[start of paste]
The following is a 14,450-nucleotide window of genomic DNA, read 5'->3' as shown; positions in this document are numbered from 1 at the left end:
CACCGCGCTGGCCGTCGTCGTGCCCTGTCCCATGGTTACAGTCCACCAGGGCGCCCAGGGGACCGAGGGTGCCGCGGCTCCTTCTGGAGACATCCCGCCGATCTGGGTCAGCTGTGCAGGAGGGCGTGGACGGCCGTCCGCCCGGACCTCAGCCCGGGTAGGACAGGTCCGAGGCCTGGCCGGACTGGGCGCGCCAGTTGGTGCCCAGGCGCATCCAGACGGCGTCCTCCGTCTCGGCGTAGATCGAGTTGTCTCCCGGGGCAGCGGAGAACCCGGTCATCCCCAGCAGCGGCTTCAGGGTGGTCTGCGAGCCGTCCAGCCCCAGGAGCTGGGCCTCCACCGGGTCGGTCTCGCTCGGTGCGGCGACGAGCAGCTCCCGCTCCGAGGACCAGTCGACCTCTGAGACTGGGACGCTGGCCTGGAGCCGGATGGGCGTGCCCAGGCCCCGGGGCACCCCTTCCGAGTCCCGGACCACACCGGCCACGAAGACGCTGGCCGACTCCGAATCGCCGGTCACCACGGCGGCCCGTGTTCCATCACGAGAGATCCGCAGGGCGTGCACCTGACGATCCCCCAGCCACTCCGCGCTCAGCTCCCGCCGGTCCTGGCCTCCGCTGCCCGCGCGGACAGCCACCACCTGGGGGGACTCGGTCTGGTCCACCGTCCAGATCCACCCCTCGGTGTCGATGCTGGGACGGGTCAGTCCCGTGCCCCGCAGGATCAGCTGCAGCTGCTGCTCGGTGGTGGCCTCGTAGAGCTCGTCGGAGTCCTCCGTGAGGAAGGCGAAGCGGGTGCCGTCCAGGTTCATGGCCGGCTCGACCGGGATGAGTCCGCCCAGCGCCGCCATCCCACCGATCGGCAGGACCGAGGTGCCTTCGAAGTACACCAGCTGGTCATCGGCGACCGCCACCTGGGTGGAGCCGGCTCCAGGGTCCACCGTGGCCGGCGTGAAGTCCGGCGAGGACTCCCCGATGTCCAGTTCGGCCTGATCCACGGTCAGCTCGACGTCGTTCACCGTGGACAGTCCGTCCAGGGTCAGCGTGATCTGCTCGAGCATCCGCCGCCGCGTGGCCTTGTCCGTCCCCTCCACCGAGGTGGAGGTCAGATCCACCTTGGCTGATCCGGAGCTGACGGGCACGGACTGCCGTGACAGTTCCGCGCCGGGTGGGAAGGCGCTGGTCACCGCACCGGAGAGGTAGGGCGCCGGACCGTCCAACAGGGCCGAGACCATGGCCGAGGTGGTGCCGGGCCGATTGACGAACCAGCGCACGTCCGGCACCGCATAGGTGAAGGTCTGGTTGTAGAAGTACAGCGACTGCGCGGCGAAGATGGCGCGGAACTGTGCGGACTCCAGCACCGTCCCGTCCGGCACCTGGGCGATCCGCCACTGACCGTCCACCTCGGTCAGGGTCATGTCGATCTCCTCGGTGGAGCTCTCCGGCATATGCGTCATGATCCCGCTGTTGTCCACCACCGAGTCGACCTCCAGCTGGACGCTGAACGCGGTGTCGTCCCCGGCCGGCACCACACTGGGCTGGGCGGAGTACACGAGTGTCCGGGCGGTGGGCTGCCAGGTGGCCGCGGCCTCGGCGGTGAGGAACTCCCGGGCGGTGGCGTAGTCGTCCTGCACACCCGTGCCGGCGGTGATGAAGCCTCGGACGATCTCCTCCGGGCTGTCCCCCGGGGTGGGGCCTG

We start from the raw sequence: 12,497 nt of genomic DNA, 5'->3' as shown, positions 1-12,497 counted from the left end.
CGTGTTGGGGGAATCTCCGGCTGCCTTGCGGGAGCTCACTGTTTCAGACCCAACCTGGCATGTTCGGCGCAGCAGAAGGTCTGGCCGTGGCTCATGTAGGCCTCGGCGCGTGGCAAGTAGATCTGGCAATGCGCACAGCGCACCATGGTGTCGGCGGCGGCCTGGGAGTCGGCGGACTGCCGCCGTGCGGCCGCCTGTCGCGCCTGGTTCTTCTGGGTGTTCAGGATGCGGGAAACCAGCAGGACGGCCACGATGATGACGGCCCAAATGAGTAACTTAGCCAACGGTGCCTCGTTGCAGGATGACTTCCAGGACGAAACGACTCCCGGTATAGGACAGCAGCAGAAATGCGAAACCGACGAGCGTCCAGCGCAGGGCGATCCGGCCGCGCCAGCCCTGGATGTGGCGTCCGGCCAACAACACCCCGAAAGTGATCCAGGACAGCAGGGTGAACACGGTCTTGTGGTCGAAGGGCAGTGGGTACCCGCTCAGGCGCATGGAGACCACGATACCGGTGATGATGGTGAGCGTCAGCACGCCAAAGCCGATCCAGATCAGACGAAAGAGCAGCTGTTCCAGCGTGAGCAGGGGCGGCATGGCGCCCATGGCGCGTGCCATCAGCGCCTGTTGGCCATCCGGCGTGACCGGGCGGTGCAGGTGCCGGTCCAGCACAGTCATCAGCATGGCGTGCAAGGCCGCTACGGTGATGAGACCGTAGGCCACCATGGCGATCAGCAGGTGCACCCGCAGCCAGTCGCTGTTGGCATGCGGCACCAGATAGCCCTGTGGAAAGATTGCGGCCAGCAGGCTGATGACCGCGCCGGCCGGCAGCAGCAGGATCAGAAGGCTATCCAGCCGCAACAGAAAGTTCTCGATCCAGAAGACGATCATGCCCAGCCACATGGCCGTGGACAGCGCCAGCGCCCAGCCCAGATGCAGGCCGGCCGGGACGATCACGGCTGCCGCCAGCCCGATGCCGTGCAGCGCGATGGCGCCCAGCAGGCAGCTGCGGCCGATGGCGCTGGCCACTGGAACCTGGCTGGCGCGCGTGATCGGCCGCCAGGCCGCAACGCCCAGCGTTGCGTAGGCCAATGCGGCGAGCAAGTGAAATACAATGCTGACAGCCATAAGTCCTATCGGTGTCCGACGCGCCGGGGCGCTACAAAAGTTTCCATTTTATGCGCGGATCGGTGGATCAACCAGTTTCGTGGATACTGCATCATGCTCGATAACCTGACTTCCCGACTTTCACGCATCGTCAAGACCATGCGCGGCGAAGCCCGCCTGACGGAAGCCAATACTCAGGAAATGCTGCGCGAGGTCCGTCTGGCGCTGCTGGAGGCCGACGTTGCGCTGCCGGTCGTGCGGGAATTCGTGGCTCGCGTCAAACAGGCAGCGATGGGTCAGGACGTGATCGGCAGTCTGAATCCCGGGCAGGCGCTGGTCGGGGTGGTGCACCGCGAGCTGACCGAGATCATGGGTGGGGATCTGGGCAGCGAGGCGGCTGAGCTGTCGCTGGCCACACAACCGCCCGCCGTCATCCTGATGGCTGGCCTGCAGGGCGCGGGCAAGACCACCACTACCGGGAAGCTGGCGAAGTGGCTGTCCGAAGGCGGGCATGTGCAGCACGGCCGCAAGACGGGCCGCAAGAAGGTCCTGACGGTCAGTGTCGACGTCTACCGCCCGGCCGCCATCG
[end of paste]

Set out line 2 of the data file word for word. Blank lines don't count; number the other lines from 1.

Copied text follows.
CACCGCGCTGGCCGTCGTCGTGCCCTGTCCCATGGTTACAGTCCACCAGGGCGCCCAGGGGACCGAGGGTGCCGCGGCTCCTTCTGGAGACATCCCGCCGATCTGGGTCAGCTGTGCAGGAGGGCGTGGACGGCCGTCCGCCCGGACCTCAGCCCGGGTAGGACAGGTCCGAGGCCTGGCCGGACTGGGCGCGCCAGTTGGTGCCCAGGCGCATCCAGACGGCGTCCTCCGTCTCGGCGTAGATCGAGTTGTCTCCCGGGGCAGCGGAGAACCCGGTCATCCCCAGCAGCGGCTTCAGGGTGGTCTGCGAGCCGTCCAGCCCCAGGAGCTGGGCCTCCACCGGGTCGGTCTCGCTCGGTGCGGCGACGAGCAGCTCCCGCTCCGAGGACCAGTCGACCTCTGAGACTGGGACGCTGGCCTGGAGCCGGATGGGCGTGCCCAGGCCCCGGGGCACCCCTTCCGAGTCCCGGACCACACCGGCCACGAAGACGCTGGCCGACTCCGAATCGCCGGTCACCACGGCGGCCCGTGTTCCATCACGAGAGATCCGCAGGGCGTGCACCTGACGATCCCCCAGCCACTCCGCGCTCAGCTCCCGCCGGTCCTGGCCTCCGCTGCCCGCGCGGACAGCCACCACCTGGGGGGACTCGGTCTGGTCCACCGTCCAGATCCACCCCTCGGTGTCGATGCTGGGACGGGTCAGTCCCGTGCCCCGCAGGATCAGCTGCAGCTGCTGCTCGGTGGTGGCCTCGTAGAGCTCGTCGGAGTCCTCCGTGAGGAAGGCGAAGCGGGTGCCGTCCAGGTTCATGGCCGGCTCGACCGGGATGAGTCCGCCCAGCGCCGCCATCCCACCGATCGGCAGGACCGAGGTGCCTTCGAAGTACACCAGCTGGTCATCGGCGACCGCCACCTGGGTGGAGCCGGCTCCAGGGTCCACCGTGGCCGGCGTGAAGTCCGGCGAGGACTCCCCGATGTCCAGTTCGGCCTGATCCACGGTCAGCTCGACGTCGTTCACCGTGGACAGTCCGTCCAGGGTCAGCGTGATCTGCTCGAGCATCCGCCGCCGCGTGGCCTTGTCCGTCCCCTCCACCGAGGTGGAGGTCAGATCCACCTTGGCTGATCCGGAGCTGACGGGCACGGACTGCCGTGACAGTTCCGCGCCGGGTGGGAAGGCGCTGGTCACCGCACCGGAGAGGTAGGGCGCCGGACCGTCCAACAGGGCCGAGACCATGGCCGAGGTGGTGCCGGGCCGATTGACGAACCAGCGCACGTCCGGCACCGCATAGGTGAAGGTCTGGTTGTAGAAGTACAGCGACTGCGCGGCGAAGATGGCGCGGAACTGTGCGGACTCCAGCACCGTCCCGTCCGGCACCTGGGCGATCCGCCACTGACCGTCCACCTCGGTCAGGGTCATGTCGATCTCCTCGGTGGAGCTCTCCGGCATATGCGTCATGATCCCGCTGTTGTCCACCACCGAGTCGACCTCCAGCTGGACGCTGAACGCGGTGTCGTCCCCGGCCGGCACCACACTGGGCTGGGCGGAGTACACGAGTGTCCGGGCGGTGGGCTGCCAGGTGGCCGCGGCCTCGGCGGTGAGGAACTCCCGGGCGGTGGCGTAGTCGTCCTGCACACCCGTGCCGGCGGTGATGAAGCCTCGGACGATCTCCTCCGGGCTGTCCCCCGGGGTGGGGCCTG